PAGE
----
• 28. Student comment:
    • The most significant lesson I learnt this semester in this unit was learning to be more aware of my approaches to certain areas of work, allowing me to evaluate and develop better methods. I say this because for the area of law I was researching, given its novelty and the differing issues it involved, initially I found my usual research methods (for usual law assignments) to be inefficient and thus I had to examine different kinds of sources until I found the right method for the task.
  • 29. Student Comment:
    • Advice for future students:
    • “ Consider the whole way through what you are getting out of the project – like any work experience, this should be able to get put on your resume and work for you, so the more reflective you are throughout the more you will achieve from the project.”
  • 30. Challenges for the future
    • Increase placement opportunities and student participation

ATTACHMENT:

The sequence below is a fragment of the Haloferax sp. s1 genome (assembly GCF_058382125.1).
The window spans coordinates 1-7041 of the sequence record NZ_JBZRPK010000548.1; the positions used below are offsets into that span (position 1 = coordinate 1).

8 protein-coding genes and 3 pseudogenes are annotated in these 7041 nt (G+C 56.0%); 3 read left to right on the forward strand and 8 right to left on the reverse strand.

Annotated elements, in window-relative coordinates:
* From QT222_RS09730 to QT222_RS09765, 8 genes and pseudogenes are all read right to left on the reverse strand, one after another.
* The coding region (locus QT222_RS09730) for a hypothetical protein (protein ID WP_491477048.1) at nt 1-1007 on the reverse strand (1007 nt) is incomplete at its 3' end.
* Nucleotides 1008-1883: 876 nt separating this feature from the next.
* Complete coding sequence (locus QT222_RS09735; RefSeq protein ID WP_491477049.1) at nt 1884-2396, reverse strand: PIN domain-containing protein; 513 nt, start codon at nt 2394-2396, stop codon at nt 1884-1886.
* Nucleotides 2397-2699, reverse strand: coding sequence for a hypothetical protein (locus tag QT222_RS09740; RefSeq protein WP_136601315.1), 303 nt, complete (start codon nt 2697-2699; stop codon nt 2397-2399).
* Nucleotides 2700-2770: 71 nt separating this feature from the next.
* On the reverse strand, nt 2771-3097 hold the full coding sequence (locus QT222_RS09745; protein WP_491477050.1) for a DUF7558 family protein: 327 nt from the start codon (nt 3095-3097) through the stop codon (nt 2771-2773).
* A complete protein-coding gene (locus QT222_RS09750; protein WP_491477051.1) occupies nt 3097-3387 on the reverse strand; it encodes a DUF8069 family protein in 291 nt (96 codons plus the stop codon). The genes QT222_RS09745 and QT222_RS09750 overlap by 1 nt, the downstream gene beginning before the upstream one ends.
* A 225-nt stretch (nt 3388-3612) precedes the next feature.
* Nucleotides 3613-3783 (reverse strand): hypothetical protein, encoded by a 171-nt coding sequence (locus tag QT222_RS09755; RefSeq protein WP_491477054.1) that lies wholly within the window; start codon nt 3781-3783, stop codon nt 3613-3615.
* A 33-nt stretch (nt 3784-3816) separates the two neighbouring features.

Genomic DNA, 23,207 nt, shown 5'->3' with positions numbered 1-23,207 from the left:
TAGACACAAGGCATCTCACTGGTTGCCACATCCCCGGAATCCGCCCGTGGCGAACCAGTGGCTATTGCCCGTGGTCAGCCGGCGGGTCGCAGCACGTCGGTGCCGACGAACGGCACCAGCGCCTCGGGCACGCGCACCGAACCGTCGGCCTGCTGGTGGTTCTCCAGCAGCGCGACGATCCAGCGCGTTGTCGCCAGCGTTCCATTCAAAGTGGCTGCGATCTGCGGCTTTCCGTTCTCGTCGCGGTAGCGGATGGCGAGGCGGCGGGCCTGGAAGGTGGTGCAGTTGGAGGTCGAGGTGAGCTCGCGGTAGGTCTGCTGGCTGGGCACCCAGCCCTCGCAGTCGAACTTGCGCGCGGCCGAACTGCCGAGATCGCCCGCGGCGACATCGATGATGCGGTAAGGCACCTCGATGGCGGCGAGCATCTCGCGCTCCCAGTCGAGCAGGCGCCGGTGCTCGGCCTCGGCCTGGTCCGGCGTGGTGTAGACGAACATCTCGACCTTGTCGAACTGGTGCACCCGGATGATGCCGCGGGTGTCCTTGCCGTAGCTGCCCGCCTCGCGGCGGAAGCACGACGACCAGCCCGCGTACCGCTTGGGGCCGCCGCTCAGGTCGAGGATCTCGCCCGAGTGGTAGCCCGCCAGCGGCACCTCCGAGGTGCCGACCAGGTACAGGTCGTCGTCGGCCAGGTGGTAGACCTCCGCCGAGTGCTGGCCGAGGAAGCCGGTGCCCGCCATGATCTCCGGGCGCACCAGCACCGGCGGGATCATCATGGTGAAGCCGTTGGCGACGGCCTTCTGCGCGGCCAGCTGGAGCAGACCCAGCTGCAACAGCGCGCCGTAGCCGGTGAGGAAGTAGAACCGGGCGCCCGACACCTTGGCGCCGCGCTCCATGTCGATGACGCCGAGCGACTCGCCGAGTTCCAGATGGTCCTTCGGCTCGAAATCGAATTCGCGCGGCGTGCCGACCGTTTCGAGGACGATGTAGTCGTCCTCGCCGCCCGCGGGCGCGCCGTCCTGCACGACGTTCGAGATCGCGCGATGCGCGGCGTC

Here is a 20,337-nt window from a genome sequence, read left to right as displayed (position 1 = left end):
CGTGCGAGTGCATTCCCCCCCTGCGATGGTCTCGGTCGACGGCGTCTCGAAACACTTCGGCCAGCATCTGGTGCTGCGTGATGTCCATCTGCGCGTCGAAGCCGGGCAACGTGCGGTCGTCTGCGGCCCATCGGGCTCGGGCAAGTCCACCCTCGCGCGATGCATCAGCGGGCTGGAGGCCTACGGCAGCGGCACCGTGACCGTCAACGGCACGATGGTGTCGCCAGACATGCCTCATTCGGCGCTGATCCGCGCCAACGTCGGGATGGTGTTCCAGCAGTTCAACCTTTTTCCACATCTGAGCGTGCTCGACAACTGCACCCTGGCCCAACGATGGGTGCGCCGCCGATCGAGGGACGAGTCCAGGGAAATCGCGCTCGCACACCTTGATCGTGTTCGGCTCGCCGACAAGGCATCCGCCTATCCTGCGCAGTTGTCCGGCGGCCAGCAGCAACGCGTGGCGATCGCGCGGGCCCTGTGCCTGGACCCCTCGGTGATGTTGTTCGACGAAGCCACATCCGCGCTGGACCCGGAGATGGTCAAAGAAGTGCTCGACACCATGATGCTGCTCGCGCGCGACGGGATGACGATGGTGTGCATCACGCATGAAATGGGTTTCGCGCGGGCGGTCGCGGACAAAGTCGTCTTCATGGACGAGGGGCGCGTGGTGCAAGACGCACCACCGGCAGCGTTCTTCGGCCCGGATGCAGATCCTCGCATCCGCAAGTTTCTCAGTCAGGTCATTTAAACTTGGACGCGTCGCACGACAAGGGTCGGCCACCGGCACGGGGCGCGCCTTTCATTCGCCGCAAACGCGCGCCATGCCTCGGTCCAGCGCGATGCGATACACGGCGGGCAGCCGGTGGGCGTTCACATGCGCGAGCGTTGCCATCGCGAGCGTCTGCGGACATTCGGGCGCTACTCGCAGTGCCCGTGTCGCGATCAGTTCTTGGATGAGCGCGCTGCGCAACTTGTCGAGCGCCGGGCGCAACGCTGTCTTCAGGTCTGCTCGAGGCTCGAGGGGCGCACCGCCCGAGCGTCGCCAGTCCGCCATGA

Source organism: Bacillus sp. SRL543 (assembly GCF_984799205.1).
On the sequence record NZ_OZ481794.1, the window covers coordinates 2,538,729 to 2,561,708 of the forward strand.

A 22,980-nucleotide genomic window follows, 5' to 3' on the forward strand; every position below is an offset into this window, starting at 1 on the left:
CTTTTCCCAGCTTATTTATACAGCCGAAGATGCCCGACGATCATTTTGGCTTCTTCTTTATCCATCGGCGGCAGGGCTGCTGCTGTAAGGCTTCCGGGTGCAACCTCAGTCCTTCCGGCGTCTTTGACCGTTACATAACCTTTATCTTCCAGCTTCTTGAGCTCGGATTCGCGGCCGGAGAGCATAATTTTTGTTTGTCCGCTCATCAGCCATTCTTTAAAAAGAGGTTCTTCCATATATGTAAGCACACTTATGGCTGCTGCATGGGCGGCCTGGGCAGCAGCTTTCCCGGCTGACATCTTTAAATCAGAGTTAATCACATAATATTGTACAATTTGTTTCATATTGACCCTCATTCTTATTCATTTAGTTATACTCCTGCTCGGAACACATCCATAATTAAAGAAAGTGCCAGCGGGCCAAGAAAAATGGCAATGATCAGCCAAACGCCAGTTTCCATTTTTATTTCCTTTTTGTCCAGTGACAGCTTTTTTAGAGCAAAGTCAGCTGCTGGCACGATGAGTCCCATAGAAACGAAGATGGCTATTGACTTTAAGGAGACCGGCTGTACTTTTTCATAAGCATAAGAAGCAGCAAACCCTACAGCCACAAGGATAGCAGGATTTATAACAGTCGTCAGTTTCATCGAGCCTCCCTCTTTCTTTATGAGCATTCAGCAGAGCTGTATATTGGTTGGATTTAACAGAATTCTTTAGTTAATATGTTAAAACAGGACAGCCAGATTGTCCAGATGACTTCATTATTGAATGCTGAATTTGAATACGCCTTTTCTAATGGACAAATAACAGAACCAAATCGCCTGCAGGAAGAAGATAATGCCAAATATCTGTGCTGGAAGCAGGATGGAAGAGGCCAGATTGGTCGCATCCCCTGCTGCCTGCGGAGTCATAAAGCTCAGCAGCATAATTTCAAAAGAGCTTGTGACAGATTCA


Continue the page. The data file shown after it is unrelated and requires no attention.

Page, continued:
• Subsequent years
        • Retention of existing workplace supervisors with increased capacity
        • Incremental inclusion and training of new workplaces and supervisors representing diverse law graduate destinations, including international and social justice placements
    • Retention of experienced academic staff and building teaching team (recruitment and training of additional academic staff team members, including sessional staff)
    • Marketing of opportunity to students to increase enrolments
    • Marketing to profession and industry to increase workplace supervisor pool
    • Resource and academic staff workload considerations
  • 31. Concluding Comment
    • “ Legal educators must be prepared and able to educate tomorrow’s lawyers who will work in law offices which will operate in a dramatically different environment than that which exists in the majority of today’s organisations … Australian legal education should showcase technology, train students and professionals in the use of technology and promote  multi-disciplinary research on how technology and the law fit together from a social and legal perspective.”
    • Macrae, M. 2001. Academic leader calls for action. E.Law Practice (8):21-24, interview with Eugene Clark
  • 32. Feedback and comments welcome:
    • Melinda Shirley
    • Tina Cockburn
    • Queensland University of Technology
    • Email:
    • [email_address]
    • [email_address]